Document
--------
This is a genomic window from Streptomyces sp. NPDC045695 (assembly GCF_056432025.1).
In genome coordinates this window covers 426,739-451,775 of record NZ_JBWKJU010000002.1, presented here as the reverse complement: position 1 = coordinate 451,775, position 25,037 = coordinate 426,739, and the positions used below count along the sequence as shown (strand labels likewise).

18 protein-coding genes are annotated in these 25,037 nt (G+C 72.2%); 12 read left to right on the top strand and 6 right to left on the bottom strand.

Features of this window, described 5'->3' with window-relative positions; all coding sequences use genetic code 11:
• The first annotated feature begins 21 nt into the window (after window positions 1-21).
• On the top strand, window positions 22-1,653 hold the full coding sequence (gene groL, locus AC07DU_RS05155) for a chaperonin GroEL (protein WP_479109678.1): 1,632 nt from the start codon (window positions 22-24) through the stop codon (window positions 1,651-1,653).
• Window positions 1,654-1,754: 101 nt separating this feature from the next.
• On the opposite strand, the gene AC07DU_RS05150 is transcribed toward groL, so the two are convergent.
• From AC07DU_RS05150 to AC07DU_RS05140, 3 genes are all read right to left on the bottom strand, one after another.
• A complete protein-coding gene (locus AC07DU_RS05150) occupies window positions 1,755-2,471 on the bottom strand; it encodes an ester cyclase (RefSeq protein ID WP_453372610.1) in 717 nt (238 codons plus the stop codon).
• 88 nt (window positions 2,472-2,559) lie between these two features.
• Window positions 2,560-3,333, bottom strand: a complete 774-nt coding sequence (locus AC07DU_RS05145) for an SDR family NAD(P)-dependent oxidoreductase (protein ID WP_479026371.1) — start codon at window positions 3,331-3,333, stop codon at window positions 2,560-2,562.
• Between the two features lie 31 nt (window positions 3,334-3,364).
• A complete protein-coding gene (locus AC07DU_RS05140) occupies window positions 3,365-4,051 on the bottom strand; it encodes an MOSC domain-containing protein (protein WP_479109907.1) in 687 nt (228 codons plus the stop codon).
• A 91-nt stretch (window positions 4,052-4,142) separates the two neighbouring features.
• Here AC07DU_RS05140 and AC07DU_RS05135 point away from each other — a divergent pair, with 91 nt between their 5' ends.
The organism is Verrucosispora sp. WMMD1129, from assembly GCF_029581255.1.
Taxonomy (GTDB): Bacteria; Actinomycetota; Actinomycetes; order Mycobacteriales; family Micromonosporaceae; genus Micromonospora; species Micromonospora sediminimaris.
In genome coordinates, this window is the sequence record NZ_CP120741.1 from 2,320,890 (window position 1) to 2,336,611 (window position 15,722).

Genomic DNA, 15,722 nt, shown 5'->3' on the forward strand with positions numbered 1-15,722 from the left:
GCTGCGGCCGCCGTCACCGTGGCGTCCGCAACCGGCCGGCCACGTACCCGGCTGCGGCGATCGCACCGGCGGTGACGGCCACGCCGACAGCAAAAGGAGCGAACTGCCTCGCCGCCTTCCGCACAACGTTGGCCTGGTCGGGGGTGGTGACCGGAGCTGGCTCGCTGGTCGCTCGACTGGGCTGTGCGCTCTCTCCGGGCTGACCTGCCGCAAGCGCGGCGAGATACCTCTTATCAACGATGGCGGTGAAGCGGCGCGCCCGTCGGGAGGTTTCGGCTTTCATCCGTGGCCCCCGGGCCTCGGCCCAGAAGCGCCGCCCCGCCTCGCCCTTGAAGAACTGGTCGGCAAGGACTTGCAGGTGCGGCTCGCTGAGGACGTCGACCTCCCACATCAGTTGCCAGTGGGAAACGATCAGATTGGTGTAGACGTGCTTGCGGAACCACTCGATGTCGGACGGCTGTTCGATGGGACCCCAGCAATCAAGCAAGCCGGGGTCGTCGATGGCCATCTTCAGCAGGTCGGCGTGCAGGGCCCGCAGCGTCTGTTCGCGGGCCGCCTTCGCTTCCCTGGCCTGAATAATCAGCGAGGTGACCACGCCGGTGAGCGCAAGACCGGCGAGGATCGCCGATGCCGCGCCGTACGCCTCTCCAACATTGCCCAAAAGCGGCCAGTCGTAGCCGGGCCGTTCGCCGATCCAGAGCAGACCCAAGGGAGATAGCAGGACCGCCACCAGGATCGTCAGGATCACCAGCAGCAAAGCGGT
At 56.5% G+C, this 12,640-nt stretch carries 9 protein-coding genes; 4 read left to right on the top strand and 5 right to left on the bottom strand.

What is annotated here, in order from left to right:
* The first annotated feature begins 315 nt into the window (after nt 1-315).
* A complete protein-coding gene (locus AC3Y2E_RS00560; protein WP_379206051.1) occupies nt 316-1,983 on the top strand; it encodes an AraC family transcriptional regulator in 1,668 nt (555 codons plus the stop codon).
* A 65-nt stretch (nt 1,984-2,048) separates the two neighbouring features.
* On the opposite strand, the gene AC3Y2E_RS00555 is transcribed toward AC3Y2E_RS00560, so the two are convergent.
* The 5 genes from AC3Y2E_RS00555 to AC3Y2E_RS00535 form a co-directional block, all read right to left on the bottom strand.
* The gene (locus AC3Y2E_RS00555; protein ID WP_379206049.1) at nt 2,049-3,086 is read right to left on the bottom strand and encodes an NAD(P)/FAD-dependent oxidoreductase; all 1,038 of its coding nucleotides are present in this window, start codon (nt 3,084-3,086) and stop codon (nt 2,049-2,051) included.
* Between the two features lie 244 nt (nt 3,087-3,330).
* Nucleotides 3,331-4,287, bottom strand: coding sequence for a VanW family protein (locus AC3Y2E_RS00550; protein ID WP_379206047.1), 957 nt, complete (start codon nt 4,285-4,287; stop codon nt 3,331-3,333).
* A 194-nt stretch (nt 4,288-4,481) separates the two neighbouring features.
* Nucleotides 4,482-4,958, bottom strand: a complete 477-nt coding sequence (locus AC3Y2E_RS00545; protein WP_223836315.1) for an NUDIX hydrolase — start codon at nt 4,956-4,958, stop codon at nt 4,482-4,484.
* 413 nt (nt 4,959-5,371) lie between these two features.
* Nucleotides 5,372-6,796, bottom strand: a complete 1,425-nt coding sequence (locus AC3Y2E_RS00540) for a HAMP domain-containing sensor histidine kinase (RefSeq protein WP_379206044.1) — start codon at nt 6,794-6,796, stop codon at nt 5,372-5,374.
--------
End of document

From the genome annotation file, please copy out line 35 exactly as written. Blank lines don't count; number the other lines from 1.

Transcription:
* Nucleotides 5,372-6,796, bottom strand: a complete 1,425-nt coding sequence (locus AC3Y2E_RS00540) for a HAMP domain-containing sensor histidine kinase (RefSeq protein WP_379206044.1) — start codon at nt 6,794-6,796, stop codon at nt 5,372-5,374.